FRANKFURT (Reuters) - Deutsche Bank has asked banks to pitch for work on an initial public offering (IPO) of its asset management business that could raise around 2 billion euros ($2.4 billion), two people close to the matter said on Tuesday.
Germany’s largest lender said in March it planned to list the asset management arm, which could achieve a total valuation of around 8 billion euros, within two years as part of a broader overhaul following costly lawsuits and trading scandals.
The requests to pitch for roles such as that of the global coordinator were sent out on Monday, the sources said, adding Deutsche Bank would likely act as the main organiser of the IPO itself but wants help to market the shares.
The bank will start meeting representatives of other investment banks in the coming days to hear their view on the business, which includes its mainstay DWS retail asset management brand, the sources said.
Banks are being asked to specify any concerns over the attractiveness of the business to equity investors, their view on the peer group, valuation method, timing of the deal and potential buyers of the stock.
Banks that helped Deutsche with its 8.5 billion euro capital raising earlier this year stand good chances of securing roles on the deal, people close to the matter have said in the past. They include Barclays, Credit Suisse and Goldman Sachs.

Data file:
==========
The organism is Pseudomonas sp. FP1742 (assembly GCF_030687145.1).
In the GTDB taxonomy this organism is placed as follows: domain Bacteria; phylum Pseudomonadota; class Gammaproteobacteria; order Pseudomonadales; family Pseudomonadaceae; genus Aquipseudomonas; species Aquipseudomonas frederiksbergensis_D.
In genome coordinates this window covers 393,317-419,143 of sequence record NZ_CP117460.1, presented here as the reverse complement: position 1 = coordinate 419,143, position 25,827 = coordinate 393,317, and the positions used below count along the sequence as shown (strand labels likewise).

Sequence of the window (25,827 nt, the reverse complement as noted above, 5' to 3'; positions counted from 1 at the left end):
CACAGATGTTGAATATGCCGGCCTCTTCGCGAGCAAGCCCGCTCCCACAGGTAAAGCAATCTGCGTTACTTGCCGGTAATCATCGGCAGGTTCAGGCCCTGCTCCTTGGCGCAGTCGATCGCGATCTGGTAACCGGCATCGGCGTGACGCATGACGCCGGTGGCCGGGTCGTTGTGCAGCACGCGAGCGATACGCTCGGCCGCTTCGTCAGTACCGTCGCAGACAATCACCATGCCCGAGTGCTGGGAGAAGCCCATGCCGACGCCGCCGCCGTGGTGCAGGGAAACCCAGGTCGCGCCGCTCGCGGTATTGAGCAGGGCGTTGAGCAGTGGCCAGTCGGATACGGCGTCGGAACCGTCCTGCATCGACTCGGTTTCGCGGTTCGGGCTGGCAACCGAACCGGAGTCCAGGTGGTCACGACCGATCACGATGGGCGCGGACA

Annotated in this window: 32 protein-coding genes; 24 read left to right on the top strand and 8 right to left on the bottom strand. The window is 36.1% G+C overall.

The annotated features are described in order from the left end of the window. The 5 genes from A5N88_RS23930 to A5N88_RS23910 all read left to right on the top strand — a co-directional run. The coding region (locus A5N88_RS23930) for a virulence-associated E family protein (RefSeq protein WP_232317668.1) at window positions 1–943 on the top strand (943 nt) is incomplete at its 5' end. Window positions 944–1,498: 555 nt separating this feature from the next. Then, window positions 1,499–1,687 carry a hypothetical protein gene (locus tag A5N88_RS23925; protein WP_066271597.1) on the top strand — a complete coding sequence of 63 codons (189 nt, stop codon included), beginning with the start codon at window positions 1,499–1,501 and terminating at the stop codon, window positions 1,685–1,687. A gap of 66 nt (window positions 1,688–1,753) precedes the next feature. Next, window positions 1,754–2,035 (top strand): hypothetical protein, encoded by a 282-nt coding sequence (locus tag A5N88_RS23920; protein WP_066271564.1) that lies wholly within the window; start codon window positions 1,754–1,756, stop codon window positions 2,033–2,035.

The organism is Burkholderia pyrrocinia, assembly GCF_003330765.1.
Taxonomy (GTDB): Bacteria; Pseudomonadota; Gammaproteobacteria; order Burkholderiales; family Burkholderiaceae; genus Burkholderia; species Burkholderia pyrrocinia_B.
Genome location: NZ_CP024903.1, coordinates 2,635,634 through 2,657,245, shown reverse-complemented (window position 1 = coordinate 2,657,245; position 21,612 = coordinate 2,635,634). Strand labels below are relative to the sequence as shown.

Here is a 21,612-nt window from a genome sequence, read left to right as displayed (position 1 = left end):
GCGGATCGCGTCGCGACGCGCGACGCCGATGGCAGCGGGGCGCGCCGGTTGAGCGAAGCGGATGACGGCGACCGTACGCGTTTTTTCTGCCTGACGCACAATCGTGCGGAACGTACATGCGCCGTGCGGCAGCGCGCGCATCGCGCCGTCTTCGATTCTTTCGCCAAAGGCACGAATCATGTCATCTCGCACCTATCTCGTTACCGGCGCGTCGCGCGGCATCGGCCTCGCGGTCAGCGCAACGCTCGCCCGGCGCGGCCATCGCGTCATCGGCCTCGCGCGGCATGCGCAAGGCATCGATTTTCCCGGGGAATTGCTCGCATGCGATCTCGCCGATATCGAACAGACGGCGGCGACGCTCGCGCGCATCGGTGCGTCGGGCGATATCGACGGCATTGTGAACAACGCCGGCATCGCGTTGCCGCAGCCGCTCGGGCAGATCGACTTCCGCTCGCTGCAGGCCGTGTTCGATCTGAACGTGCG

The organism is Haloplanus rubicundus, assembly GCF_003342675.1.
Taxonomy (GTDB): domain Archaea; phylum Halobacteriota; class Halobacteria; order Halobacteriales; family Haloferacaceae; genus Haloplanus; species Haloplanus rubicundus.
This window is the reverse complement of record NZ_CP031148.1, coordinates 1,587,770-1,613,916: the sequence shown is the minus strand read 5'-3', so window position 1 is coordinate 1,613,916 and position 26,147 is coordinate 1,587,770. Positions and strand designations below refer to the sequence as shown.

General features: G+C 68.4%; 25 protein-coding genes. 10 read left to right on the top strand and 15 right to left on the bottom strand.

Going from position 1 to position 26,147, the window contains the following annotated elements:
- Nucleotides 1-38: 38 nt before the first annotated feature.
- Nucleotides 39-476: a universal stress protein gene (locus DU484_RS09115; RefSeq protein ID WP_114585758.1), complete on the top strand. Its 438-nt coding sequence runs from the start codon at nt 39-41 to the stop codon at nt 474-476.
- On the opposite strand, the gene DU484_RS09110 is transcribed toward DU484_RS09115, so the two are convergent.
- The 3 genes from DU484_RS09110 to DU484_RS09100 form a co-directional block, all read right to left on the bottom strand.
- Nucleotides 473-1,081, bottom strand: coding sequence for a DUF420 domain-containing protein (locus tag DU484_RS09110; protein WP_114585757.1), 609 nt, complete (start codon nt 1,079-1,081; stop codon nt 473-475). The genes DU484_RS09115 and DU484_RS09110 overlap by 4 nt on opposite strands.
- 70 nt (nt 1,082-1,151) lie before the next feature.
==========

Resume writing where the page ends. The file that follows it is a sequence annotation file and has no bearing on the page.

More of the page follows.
Deutsche Bank declined to comment.
While investors had initially expected the IPO as soon as this autumn, Deutsche Bank pushed it back into the first half of 2018, wanting more time to refine and sell the business’s strategy to potential buyers of the stock.
Some investors indicated they would prefer a stronger focus at Deutsche’s asset management arm on so-called passive investments or exchange traded funds (ETFs), whereas its main business is currently with actively managed funds.
Deutsche Asset Management currently has 711 billion euros invested worldwide, of which 526 billion are actively managed, 107 billion in ETFs and the rest in alternatives such as real estate.
Deutsche Bank reports third-quarter earnings on Oct. 26.
Division head Nicolas Moreau said in the summer that the bundling of the unit’s businesses into one holding company would be done by October, as would the finalisation of distribution and service contracts between the business and its parent.
Deutsche Bank hopes that by giving the unit more operational independence it will attract more talent. Group CEO John Cryan has said the bank will maintain a “controlling and super-majority stake” in the asset management business.
($1 = 0.8505 euros)
Additional reporting by Tom Sims; Editing by Maria Sheahan and Mark Potter